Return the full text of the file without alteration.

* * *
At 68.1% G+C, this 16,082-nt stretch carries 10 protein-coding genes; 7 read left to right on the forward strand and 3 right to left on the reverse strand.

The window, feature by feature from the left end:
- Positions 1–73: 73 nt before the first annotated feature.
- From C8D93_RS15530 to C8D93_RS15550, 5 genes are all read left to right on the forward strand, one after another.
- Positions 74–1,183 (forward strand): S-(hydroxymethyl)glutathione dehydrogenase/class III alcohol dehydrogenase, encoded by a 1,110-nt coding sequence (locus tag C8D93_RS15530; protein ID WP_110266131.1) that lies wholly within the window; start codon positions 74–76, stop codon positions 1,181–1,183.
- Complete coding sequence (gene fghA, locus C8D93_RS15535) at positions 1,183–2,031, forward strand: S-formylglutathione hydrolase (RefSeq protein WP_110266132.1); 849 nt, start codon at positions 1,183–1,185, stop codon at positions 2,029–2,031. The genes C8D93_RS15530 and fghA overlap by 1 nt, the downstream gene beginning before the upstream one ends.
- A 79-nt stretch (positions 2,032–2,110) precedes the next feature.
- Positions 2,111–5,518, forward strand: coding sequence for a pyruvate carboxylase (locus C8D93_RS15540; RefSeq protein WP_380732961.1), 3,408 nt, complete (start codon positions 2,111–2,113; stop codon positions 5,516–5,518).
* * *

At 68.1% G+C, this 16,082-nt stretch carries 10 protein-coding genes; 7 read left to right on the forward strand and 3 right to left on the reverse strand.

The window, feature by feature from the left end:
- Positions 1–73: 73 nt before the first annotated feature.
- From C8D93_RS15530 to C8D93_RS15550, 5 genes are all read left to right on the forward strand, one after another.
- Positions 74–1,183 (forward strand): S-(hydroxymethyl)glutathione dehydrogenase/class III alcohol dehydrogenase, encoded by a 1,110-nt coding sequence (locus tag C8D93_RS15530; protein ID WP_110266131.1) that lies wholly within the window; start codon positions 74–76, stop codon positions 1,181–1,183.
- Complete coding sequence (gene fghA, locus C8D93_RS15535) at positions 1,183–2,031, forward strand: S-formylglutathione hydrolase (RefSeq protein WP_110266132.1); 849 nt, start codon at positions 1,183–1,185, stop codon at positions 2,029–2,031. The genes C8D93_RS15530 and fghA overlap by 1 nt, the downstream gene beginning before the upstream one ends.
- A 79-nt stretch (positions 2,032–2,110) precedes the next feature.
- Positions 2,111–5,518, forward strand: coding sequence for a pyruvate carboxylase (locus C8D93_RS15540; RefSeq protein WP_380732961.1), 3,408 nt, complete (start codon positions 2,111–2,113; stop codon positions 5,516–5,518).